Bacterial transformation and growth
Transformation of plasmid pACCRT-EBI into E. coli BL21 (DE3) generated E. coli BL-pEBI (Table 2), a bacterial strain expressing the enzymes GGPP synthase, phytoene synthase and phytoene desaturase, from Erwinia uredovora, and hence capable of producing lycopene. This recombinant E. coli was used as positive control in our zetacarotene desaturase enzymatic assay (see below). Transformation of plasmid pACCRT-EBP into E. coli BL21 (DE3) resulted in E. coli BL-EBP (Table 2), a bacterial strain expressing Eu-crtE, Eu-crtB and Sc-crtP. E. coli BL-pEBR (Table 2) was generated by transforming E. coli BL21 (DE3) with plasmid pACCRT-EBR, encoding Eu-crtE, Eu-crtB and Rc-crtR, and thus capable of producing neurosporene. These recombinant E. coli strains were used for heterologous complementation assays (see below). All recombinant E. coli strains were grown in LB medium (1% tryptone, 0.5% yeast extract, 1% NaCl) for 48 h at 28°C, with agitation at 180 rpm, in the dark to maximize carotenoid production. Chloramphenicol (34 μg/ml) was used for selection of E. coli BL-EBI, BL-EBP and BL-EBR transformants. The culture broth was supplemented with 2% agarose for growth on solid medium. Plasmid pET21a, containing the complete coding area of the zdsfc gene (pET21-zdsfc), was transformed into E. coli BL21 (DE3) to produce E. coli BL-zdsfc (Table 2). E. coli BL-zdsfc was grown in LB medium for 48 h at 28°C, in the presence of ampicillin (50 μg/ml), 1 mM IPTG (Isopropyl-β-D thiogalactopyranoside) was added at the end of the logarithmic growth phase to induce ZDS protein expression.
Protein electrophoresis (SDS-PAGE)
For protein analysis, recombinant E coli BL21 (DE3) cells, containing either pET21a or pET21-zdsfc, were grown at 37°C, with orbital shaking (180 rpm), until they reached the exponential growth phase. The cultures were then induced for recombinant protein expression, by addition of 1mM IPTG, and incubated for a further four hours before sample collection and centrifugation, as recommended by the pET21a system (Novagen). Prior to polyacrylamide gel electrophoresis, the bacterial cells were solubilized, at 85°C for 3 min, in a buffer containing 2.5% (w/v) SDS, 125 mM dithiothreitol, 25% (v/v) glycerol, and 112.5 mM Tris-HCl, pH 6.8. The protein samples were then loaded onto a 12% polyacrylamide gel, on a Mini Protean II cell (Bio-Rad, Hercules, CA), as described previously [18]. The gel was run, at 120 V for 1 h, using Tris-Glycine buffer (25 mM Tris, 192 mM Glycine, 0.1% SDS and pH: 8.3). The molecular weight of the proteins was estimated by comparing their gel migration patterns to those of Precision plus Protein Standard (BioRad), using the Quantity One software (Bio-Rad).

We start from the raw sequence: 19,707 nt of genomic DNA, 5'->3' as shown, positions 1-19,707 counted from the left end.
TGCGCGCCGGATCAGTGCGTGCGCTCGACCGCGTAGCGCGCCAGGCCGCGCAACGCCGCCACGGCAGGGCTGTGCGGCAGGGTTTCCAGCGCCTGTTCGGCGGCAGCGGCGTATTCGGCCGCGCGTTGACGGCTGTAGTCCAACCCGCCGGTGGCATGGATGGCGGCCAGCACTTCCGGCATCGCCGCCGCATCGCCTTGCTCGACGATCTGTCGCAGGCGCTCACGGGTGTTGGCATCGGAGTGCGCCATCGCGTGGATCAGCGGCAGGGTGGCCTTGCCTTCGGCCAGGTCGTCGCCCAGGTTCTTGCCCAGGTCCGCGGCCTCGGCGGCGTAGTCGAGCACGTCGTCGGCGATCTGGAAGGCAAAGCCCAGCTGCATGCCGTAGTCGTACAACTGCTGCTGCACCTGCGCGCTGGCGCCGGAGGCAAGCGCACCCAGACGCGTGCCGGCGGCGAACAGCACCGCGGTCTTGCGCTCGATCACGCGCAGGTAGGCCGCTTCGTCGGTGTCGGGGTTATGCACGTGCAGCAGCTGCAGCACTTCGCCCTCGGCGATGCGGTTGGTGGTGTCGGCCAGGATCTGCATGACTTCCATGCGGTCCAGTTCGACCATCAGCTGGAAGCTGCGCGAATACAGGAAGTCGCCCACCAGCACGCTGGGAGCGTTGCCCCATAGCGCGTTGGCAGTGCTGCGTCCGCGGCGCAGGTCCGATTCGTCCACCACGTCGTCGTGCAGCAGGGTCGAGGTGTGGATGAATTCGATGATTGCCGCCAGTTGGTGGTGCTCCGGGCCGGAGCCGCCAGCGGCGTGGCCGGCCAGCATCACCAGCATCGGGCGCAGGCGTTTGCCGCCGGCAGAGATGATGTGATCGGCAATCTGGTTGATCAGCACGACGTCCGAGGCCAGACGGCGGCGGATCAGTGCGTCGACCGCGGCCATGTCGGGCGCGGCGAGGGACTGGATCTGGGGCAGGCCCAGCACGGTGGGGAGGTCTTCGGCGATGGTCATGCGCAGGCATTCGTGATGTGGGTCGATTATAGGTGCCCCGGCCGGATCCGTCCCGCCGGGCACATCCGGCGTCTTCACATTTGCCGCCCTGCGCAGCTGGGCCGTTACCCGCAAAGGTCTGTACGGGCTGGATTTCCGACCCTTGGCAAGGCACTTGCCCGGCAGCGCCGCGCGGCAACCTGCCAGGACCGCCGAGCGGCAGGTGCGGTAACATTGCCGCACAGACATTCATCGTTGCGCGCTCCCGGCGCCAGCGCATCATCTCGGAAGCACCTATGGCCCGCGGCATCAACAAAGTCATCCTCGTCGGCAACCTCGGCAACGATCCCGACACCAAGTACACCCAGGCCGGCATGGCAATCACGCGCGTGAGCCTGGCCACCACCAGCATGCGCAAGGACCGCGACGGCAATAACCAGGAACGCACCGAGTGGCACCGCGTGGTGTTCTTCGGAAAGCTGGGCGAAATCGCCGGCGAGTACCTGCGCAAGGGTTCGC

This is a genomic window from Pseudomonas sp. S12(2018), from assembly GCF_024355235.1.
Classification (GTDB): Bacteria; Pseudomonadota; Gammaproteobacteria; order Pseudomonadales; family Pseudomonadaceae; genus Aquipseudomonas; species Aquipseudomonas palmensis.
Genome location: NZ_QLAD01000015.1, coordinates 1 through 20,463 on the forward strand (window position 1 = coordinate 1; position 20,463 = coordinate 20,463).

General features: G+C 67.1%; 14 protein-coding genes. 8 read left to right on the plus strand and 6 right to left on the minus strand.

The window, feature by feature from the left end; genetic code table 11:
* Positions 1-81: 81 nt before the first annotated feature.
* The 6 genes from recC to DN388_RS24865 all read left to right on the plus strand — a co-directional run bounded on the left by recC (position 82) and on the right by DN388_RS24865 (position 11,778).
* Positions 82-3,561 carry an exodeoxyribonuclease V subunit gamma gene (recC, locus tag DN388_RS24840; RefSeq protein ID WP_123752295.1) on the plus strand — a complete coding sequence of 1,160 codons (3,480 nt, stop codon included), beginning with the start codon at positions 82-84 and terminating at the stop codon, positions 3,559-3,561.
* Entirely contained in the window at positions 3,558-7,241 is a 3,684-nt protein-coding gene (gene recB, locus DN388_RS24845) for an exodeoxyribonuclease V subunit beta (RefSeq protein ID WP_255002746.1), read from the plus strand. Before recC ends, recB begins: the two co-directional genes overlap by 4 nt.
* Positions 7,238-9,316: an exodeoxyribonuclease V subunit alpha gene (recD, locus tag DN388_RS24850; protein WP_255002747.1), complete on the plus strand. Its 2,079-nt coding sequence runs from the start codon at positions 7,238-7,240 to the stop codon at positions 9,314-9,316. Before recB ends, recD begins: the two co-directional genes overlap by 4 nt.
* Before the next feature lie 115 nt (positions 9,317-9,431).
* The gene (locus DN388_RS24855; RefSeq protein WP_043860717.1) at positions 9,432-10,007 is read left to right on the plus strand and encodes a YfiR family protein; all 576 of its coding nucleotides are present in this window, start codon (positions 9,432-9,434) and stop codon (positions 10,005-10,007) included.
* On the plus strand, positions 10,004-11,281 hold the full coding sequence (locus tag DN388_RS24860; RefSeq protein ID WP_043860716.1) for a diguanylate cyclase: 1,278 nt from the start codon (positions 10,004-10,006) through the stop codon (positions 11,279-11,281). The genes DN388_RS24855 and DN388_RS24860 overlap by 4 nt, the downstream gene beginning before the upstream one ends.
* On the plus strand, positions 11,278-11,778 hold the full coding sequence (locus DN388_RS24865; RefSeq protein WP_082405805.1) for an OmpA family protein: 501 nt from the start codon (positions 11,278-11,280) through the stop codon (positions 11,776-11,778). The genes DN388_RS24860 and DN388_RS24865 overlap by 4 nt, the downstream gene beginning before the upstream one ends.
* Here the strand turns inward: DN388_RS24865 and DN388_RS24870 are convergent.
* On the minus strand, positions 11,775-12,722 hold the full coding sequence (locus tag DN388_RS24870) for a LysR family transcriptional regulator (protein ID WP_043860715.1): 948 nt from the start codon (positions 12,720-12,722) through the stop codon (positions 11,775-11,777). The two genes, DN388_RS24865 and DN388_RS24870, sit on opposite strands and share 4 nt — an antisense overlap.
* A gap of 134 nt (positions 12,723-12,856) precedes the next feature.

Bioinformatic analyses
To construct the phylogenetic tree (Figure 2), the inferred fig tree (Ficus Carica) ZDS amino acid sequence was compared to 22 homologous amino acid sequences from three citrus trees (Citrus sinensis, C. unshiu and C. maxima), physic nut tree (Jatropha curcas), pawpaw (Carica papaya), strawberry (Fragaria x ananassa), two apple trees (Malus x domestica), peppers (Capsicum annuum), tomato (Solanum lycopersicum), sweet potato (Ipomea sp.), gentian (Gentiana lutea), chrysanthemum (Chrysanthemum x morifolium), marigold (Tagetes erecta), two wild carrots (Daucus carota), daffodil (Narcissus tazetta var. Chinensis), orchid (Oncidium Gower Ramsey), cress (Arabidopsis thaliana), turnip (Brassica rapa), sorghum (Sorghum bicolour), wheat (Triticum aestivum), and green algae (Dunaliella salina). Vector NTI Advance 11 software (Invitrogen) and BioEdit Sequence Alignment Editor version, were used to analyze the nucleotide and deduced amino acid sequences, and for sequence alignment, respectively. The NCBI database was searched for plant ZDS sequences using the BLAST software [19]. The ChloroP 1.1 Prediction Server program (Emanuelsson et al. 1999 [20]) and TargetP 1.1 Server were used to identify the ZDS signal/sorting peptide and for predicting its cleavage site [21,22]. Phylogenetic and molecular evolutionary analyses were conducted using MEGA, version 5.0, package program [23]. Data were analyzed by the neighbor-joining method [24] . The reliability of the neighbor-joining tree was estimated by calculating bootstrap confidence limits (BCL) based on 1000 replicates [24]. The evolutionary distances were computed using the Jones-Taylor-Thornton method and are in the units of the number of base substitutions per site. The rate variation among sites was modeled with a Gamma distribution (shape parameter=1) [25]. The GenBank accession numbers of the amino acid sequences used in the analysis are shown in Figure 2. Protein sorting was predicted by PSORT, a web server for analyzing and predicting protein-sorting signals, from the Institute for Molecular and Cellular Biology (Osaka, Japan) [26]. Finally, PSIpred v3.0 was used for hydrophobicity and protein secondary structure predictions [27].